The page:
There is more than enough evidence to suggest that SGPs are biased and, therefore, unfair to teachers who educate students who are disadvantaged. Below, I've got some more graphs that show biases based on English language arts (ELA) SGPs, and correlations with other student population characteristics.

I don't see how anyone who cares about education in New Jersey -- or any other state using SGPs -- can allow this state of affairs to continue. Despite the assurances of previous NJDOE officials, there is more than enough reason for all stakeholders to doubt the validity of SGPs as measures of teacher effectiveness.

The best thing the Murphy administration and the Legislature could do right now is to tightly cap the weighting of SGPs in teacher evaluations. This issue must be studied further; we can't force school districts to make personnel decisions on the basis of measures that raise "...serious fairness concerns..."

Minimizing the use of SGPs is the only appropriate action the state can take at this time. I can only hope the Legislature, the State BOE, and the Murphy administration listen.


Years ago, a snarky teacher-blogger warned New Jersey that test-based teacher evaluation was a disaster waiting to happen.



SCATERPLOTS:

Here's the correlation between ELA-SGPs and FL%. A school with all FL students will, on average, see a drop of more than 9 points on its SGP compared to a school with no FL students.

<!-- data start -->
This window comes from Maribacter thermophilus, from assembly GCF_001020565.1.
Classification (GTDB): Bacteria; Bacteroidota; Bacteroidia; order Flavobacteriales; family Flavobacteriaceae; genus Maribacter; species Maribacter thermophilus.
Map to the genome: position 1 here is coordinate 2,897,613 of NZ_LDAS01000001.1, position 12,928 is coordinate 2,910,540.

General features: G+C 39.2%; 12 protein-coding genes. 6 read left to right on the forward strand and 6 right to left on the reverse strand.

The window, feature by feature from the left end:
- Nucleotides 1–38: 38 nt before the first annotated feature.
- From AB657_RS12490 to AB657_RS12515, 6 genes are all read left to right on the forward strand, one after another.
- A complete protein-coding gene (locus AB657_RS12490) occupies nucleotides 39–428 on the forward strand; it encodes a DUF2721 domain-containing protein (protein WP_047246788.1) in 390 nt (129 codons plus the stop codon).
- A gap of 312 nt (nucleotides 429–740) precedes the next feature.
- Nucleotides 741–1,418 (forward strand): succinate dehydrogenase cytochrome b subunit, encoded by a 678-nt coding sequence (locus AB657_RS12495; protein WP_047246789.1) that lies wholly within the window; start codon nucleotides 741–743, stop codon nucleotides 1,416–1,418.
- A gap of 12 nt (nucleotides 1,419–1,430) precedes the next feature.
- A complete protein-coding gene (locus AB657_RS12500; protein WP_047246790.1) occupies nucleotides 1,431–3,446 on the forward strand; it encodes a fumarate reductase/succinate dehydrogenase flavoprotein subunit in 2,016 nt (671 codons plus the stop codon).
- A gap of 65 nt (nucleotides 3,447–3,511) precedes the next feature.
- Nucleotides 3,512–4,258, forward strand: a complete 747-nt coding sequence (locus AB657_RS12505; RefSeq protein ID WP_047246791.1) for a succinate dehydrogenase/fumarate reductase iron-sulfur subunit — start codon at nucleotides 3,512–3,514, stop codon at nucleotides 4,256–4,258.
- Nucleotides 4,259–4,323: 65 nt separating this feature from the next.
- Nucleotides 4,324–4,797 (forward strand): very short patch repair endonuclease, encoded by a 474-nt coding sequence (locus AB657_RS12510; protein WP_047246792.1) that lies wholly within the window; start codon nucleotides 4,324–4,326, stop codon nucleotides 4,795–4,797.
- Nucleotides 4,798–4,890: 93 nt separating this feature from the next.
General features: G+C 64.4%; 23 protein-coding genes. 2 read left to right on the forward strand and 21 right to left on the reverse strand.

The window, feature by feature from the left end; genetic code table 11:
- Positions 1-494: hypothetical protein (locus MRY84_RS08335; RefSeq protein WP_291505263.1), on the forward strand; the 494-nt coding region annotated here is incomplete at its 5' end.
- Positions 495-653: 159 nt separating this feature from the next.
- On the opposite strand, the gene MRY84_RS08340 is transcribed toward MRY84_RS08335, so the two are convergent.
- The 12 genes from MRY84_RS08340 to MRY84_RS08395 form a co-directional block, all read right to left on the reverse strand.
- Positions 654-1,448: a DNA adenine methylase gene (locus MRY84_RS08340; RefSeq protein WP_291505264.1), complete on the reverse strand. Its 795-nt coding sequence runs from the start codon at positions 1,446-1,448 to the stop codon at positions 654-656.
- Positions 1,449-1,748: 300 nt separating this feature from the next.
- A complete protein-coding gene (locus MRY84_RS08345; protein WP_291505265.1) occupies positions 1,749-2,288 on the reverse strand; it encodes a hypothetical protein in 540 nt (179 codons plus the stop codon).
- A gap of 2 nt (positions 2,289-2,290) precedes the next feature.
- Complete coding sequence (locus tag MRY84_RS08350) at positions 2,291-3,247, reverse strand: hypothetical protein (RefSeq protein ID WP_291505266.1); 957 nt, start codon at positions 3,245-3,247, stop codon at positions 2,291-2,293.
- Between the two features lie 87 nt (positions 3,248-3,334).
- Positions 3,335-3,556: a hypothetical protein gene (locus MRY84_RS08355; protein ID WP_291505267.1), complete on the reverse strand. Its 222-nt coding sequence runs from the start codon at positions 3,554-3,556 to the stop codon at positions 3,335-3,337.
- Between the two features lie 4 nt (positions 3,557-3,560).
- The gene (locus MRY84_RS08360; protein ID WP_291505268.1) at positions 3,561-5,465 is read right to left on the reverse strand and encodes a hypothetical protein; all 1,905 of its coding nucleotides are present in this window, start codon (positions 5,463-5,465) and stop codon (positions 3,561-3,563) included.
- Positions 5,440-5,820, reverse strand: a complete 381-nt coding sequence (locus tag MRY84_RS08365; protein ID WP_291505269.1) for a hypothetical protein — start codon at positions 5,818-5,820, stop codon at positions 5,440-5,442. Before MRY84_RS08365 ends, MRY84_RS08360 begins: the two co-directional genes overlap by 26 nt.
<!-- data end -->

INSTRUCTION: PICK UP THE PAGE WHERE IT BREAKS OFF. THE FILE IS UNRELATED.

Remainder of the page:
Here are correlations between SGPs and the percentage of Limited English Proficient (LEP) students.  I took out a handful of influential outliers that were likely the result of data error. The ELA SGP bias is not statistically significant; the math SGP bias is.




There are also positive correlations between SGPs and the percentage of white students.




Here are correlations between students with disabilities (SWD) percentage and SGPs. Neither is statistically significant at the traditional level.



Finally, here are the correlations between some grade-level SGPs and grade-level test scores. I already showed Grade 5 math above; here's Grade 5 ELA.


And correlations for Grade 7.





Sources:

1) Betebenner, D. (2009). Norm- and Criterion-Referenced Student Growth. Educational Measurement: Issues and Practice, 28(4), 42–51. https://doi.org/10.1111/j.1745-3992.2009.00161.x